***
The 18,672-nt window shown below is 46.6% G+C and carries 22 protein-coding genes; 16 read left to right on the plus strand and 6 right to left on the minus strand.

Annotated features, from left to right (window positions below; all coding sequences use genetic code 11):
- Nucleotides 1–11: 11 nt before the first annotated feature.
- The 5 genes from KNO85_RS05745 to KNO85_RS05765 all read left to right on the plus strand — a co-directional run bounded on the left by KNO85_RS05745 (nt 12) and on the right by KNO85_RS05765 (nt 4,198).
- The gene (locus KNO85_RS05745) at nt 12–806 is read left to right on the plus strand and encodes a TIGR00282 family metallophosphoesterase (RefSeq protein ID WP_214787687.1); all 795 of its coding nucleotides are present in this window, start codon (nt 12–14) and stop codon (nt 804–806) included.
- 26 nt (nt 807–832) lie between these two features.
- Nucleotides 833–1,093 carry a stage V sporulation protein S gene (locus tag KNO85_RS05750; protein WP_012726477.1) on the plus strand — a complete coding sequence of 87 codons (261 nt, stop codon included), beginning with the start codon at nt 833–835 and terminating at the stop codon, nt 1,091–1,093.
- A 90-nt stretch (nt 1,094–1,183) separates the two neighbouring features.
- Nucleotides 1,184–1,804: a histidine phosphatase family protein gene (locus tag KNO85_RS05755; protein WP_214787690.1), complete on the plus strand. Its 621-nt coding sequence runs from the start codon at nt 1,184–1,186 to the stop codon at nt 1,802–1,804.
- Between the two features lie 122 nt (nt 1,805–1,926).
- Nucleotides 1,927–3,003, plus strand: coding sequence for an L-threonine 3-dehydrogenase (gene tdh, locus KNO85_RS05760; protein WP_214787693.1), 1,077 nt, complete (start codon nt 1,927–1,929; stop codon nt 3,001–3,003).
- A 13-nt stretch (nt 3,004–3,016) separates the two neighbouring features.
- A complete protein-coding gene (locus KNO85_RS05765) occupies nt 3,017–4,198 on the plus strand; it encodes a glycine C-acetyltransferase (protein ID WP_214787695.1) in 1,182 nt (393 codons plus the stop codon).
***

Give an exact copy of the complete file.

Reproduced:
The 18,672-nt window shown below is 46.6% G+C and carries 22 protein-coding genes; 16 read left to right on the plus strand and 6 right to left on the minus strand.

Annotated features, from left to right (window positions below; all coding sequences use genetic code 11):
- Nucleotides 1–11: 11 nt before the first annotated feature.
- The 5 genes from KNO85_RS05745 to KNO85_RS05765 all read left to right on the plus strand — a co-directional run bounded on the left by KNO85_RS05745 (nt 12) and on the right by KNO85_RS05765 (nt 4,198).
- The gene (locus KNO85_RS05745) at nt 12–806 is read left to right on the plus strand and encodes a TIGR00282 family metallophosphoesterase (RefSeq protein ID WP_214787687.1); all 795 of its coding nucleotides are present in this window, start codon (nt 12–14) and stop codon (nt 804–806) included.
- 26 nt (nt 807–832) lie between these two features.
- Nucleotides 833–1,093 carry a stage V sporulation protein S gene (locus tag KNO85_RS05750; protein WP_012726477.1) on the plus strand — a complete coding sequence of 87 codons (261 nt, stop codon included), beginning with the start codon at nt 833–835 and terminating at the stop codon, nt 1,091–1,093.
- A 90-nt stretch (nt 1,094–1,183) separates the two neighbouring features.
- Nucleotides 1,184–1,804: a histidine phosphatase family protein gene (locus tag KNO85_RS05755; protein WP_214787690.1), complete on the plus strand. Its 621-nt coding sequence runs from the start codon at nt 1,184–1,186 to the stop codon at nt 1,802–1,804.
- Between the two features lie 122 nt (nt 1,805–1,926).
- Nucleotides 1,927–3,003, plus strand: coding sequence for an L-threonine 3-dehydrogenase (gene tdh, locus KNO85_RS05760; protein WP_214787693.1), 1,077 nt, complete (start codon nt 1,927–1,929; stop codon nt 3,001–3,003).
- A 13-nt stretch (nt 3,004–3,016) separates the two neighbouring features.
- A complete protein-coding gene (locus KNO85_RS05765) occupies nt 3,017–4,198 on the plus strand; it encodes a glycine C-acetyltransferase (protein ID WP_214787695.1) in 1,182 nt (393 codons plus the stop codon).